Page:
Archive for November 8, 2016

Ceftaroline fosamil: A super-cephalosporin?

Cleve Clin J Med. 2015 Jul;82(7):437-44.

Ghamrawi RJ1, Neuner E2, Rehm SJ3,4.

Author information

1Clinical Pharmacist Specialist, Adult Antimicrobial Stewardship Department of Pharmacy, University Hospitals Case Medical Center, Cleveland, OH, USA.

2Infectious Diseases Clinical Specialist, Department of Pharmacy, Cleveland Clinic, Cleveland, OH, USA. E-mail:

3Department of Infectious Disease, Cleveland Clinic, Cleveland, OH, USA.

4Clinical Assistant Professor, Cleveland Clinic Lerner College of Medicine of Case Western Reserve University, Cleveland, OH, USA.


Ceftaroline is a broad-spectrum cephalosporin used to treat infections caused by a variety of microorganisms, including methicillin-resistant Staphylococcus aureus (MRSA) and multidrug-resistant Streptococcus pneumoniae.

However, it is not active against Pseudomonas aeruginosa, Bacteroides fragilis, and carbapenem-resistant Enterobacteriaceae.

Its approved indications include community-acquired bacterial pneumonia and bacterial infections of skin and skin structures.

It has also been used off-label to treat osteomyelitis, endocarditis, and meningitis caused by ceftaroline-susceptible organisms.



November 8, 2016 at 8:24 am

Superbugs on Duodenoscopes: the Challenge of Cleaning and Disinfection of Reusable Devices.

J Clin Microbiol. 2015 Oct;53(10):3118-25.

Humphries RM1, McDonnell G2.

Author information

1Department of Pathology & Laboratory Medicine, University of California, Los Angeles, California, USA

2STERIS Corporation, Mentor, Ohio, USA.


Inadequate flexible endoscope reprocessing has been associated with infection outbreaks, most recently caused by carbapenem-resistant Enterobacteriaceae.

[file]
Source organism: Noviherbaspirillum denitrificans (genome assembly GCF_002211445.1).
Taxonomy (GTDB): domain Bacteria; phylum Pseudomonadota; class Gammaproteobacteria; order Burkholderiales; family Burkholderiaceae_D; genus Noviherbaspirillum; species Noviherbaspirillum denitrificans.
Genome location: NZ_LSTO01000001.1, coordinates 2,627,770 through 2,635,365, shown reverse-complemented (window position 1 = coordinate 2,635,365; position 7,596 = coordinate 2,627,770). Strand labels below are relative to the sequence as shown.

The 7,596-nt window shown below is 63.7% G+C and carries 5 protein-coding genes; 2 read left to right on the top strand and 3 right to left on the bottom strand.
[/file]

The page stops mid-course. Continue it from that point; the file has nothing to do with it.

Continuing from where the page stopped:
Lapses in essential device reprocessing steps such as cleaning, disinfection/sterilization, and storage have been reported, but some outbreaks have occurred despite claimed adherence to established guidelines.

Recommended changes in these guidelines include the use of sterilization instead of high-level disinfection or the use of routine microbial culturing to monitor efficacy of reprocessing.

This review describes the current standards for endoscope reprocessing, associated outbreaks, and the complexities associated with both microbiological culture and sterilization approaches to mitigating the risk of infection associated with endoscopy.


November 8, 2016 at 8:22 am

Role of Clinical Endoscopy in Emphasizing Endoscope Disinfection.

Clin Endosc. 2015 Sep;48(5):351-5.

Ryu JK1, Kim EY2, Kwon KA3, Choi IJ4, Hahm KB5.

Author information

1Department of Internal Medicine and Liver Research Institute, Seoul National University College of Medicine, Seoul, Korea.

2Department of Internal Medicine, Catholic University of Daegu School of Medicine, Daegu, Korea.

3Department of Gastroenterology, Gachon University Gil Medical Center, Gachon University College of Medicine, Incheon, Korea.

4Center for Gastric Cancer, National Cancer Center, Goyang, Korea.

5Digestive Disease Center, CHA Bundang Medical Center, CHA University, Seongnam, Korea.


Based on the unexpected Middle East respiratory syndrome (MERS) outbreak in Korea, it was established that the virus can spread easily, MERS exposure in hospitals carries an extreme risk for infection as well as mortality, and the sharing of information was essential for infection control. Although the incidence of exogenous infections related to contaminated endoscopes is very low, the majority of published outbreaks have been caused by various shortcomings in reprocessing procedures, including insufficient training or awareness. Ever since the inauguration of “Clinical Endoscopy” as an English-language journal of the Korean Society of Gastrointestinal Endoscopy in 2011, it has published several articles on disinfection of the endoscope and its accessories. Many Science Citation Index journals have also emphasized high-level disinfection of the gastrointestinal endoscope. Many papers have been produced specifically, since the outbreak of carbapenem-resistant Enterobacteriaceae in 2013. The recent review papers concluded that quality control is the most important issue among all the aspects of procedural care, including the efficiency of the gastrointestinal endoscopy unit and reprocessing room. Thorough reprocessing of endoscopes using high-level disinfection and sterilization methods may be essential for reducing the risk of infection.


November 8, 2016 at 8:21 am

Current Issues in Duodenoscope-Associated Infections: Now Is the Time to Take Action.

Clin Endosc. 2015 Sep;48(5):361-3.

Ha J1, Son BK1.

Author information

1Division of Gastroenterology, Department of Internal Medicine, Eulji General Hospital, Eulji University School of Medicine, Seoul, Korea.